From the International Crisis Group, trying to find a solution to the current political mess:
Reversing these dynamics requires efforts on two fronts. Politically, the key is mutual acceptance of two realities: that the Brotherhood’s electoral victories give their rule legitimacy, but that a historic, complex transition in a challenging security and economic context requires exercise of power to be tempered by meaningful consensus-building.
Several steps would help: an end to opposition calls for the president to step down and agreement by Morsi that the constitution, whose adoption was marred by boycotts and low voter turn-out, ought to be revised to allay the apprehensions of non-Islamists and notably the Coptic community. Likewise, the process for designing the elections law — another topic of sharp disagreement, especially on district boundaries and the representation of women — should be revisited to reflect broader agreement among factions. Finally, in the wake of approaching parliamentary elections, parties should seek to form a national coalition, a result that would serve both the Muslim Brotherhood (which would gain from the opposition becoming a responsible stakeholder) and the opposition (which would be better positioned to impede what it views as efforts to institute single party rule).
Very good analysis (if you read the whole thing), and workable solutions. The main monkey wrench could prove to be the Salafis. Amending the constitution implies making it more liberal and less religious. If the Brotherhood signs off on this the Salafis could turn against them quickly, and it is unlikely middle-ground liberals would come to their electoral rescue.
The concerning point is that the best path to power for the Salafis could be in a full chaotic rupture of society, requiring a full military-religious partnership simply to restore order. Certainly not publicly, but does the Brotherhood implicitly threaten the liberals that they (the MB) are the best bet going? Otherwise, we turn the Salafis on you?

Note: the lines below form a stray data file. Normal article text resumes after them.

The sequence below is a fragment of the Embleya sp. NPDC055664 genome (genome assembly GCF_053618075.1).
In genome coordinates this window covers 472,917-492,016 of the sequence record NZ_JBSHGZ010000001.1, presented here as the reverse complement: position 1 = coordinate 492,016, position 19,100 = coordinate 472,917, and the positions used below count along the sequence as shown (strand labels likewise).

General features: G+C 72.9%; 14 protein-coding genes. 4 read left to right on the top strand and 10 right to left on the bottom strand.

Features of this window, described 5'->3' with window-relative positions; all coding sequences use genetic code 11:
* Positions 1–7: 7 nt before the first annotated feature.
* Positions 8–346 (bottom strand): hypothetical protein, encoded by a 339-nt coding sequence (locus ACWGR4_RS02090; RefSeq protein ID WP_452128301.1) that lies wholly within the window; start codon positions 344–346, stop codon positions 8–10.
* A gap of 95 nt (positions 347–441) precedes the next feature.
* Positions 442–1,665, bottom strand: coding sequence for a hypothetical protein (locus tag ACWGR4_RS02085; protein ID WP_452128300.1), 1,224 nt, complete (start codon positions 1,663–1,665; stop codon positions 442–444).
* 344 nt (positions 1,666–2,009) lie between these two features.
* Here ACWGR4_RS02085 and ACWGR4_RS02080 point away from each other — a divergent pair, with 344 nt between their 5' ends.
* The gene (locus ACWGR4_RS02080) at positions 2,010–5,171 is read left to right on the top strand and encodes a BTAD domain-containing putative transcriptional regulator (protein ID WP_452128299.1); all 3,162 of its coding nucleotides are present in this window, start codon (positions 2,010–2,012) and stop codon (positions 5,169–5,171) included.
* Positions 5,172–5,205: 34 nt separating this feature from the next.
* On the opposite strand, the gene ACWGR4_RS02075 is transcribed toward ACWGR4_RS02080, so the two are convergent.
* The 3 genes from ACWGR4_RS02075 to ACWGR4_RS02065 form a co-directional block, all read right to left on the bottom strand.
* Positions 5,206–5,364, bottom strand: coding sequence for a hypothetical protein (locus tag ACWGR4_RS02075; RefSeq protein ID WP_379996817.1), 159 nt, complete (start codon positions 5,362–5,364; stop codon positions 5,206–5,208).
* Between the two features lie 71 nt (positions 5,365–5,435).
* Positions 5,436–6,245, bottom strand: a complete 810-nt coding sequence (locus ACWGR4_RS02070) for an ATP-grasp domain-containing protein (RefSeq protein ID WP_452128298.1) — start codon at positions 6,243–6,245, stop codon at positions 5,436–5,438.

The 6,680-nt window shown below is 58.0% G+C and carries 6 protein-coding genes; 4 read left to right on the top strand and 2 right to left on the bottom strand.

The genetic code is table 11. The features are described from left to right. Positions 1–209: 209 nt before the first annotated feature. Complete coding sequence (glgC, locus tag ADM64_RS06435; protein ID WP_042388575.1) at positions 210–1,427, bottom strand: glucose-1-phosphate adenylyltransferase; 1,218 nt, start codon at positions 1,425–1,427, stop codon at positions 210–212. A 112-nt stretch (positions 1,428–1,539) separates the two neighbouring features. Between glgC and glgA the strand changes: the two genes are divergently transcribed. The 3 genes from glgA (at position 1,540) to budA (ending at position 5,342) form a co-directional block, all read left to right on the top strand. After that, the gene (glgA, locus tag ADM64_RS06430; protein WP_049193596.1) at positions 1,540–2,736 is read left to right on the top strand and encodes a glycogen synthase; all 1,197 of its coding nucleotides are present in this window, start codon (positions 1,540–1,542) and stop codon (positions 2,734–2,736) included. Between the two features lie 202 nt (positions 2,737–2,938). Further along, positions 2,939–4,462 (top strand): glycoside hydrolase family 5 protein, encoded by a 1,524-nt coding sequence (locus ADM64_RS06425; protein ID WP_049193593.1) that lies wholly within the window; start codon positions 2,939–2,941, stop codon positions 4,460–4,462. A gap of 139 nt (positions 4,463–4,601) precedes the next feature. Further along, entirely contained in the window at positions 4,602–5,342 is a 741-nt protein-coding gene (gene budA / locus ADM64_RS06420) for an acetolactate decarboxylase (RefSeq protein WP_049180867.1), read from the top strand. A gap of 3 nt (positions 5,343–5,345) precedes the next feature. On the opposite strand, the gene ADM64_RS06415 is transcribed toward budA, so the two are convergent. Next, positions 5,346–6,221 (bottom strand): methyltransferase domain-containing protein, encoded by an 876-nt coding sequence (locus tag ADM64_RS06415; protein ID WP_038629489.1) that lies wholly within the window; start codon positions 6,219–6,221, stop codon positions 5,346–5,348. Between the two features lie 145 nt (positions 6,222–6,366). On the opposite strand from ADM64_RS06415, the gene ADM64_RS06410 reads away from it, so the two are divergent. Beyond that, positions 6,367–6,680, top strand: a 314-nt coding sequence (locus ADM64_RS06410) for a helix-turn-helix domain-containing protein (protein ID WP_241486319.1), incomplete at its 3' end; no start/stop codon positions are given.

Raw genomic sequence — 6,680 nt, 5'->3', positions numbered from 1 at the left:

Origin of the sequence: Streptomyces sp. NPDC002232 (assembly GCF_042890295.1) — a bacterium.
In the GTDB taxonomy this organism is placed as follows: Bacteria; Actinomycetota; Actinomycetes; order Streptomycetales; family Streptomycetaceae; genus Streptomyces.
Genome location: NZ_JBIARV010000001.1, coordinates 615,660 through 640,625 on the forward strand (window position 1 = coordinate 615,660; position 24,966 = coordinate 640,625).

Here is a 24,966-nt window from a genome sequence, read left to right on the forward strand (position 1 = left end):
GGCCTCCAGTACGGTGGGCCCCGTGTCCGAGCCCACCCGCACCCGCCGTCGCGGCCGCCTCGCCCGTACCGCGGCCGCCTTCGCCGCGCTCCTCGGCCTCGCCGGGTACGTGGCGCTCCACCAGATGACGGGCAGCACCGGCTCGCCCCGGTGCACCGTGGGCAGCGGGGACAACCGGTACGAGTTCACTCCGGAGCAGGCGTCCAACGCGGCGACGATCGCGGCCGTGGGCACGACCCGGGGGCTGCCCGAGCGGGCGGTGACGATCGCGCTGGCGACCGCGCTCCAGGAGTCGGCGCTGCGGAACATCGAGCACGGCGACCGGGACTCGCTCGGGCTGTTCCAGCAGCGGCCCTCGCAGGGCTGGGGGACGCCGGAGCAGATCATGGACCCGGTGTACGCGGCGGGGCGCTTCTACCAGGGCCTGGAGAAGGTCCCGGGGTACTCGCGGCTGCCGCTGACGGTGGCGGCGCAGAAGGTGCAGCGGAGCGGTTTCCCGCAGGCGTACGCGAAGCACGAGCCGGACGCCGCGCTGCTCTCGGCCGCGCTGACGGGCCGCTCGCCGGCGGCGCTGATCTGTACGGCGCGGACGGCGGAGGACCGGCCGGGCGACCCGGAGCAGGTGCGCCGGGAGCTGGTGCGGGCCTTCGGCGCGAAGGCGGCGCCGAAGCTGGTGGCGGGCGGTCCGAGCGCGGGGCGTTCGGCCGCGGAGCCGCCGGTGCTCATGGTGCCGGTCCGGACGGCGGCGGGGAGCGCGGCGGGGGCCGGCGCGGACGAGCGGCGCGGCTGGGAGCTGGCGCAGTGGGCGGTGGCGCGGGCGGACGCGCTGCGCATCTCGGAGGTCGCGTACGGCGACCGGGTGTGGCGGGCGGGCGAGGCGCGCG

But if this is part of the Brotherhood negotiation tactic, it will certainly ring hollow for liberals when the MB turns consistently to Salafis for support. Their rubber-band-like moves from the right to the center must be wearisome to the opposition. What does the Brotherhood want, and what do they represent, truly?
Not that the opposition plays clean or consistently, either, as the article makes clear. But the constitution has soiled all trust and destroyed the middle ground. It would be a shame if the constitution itself is, in fact, the best middle ground that can be obtained. Ugh, as illiberal as portions of it might become.
- Egyptian Christians Face the Future Under New Islamist Law – December 28, 2012
- The Goal of the Muslim Brotherhood – June 13, 2012
- Who are We and What do We Want? The Muslim Brotherhood – November 16, 2011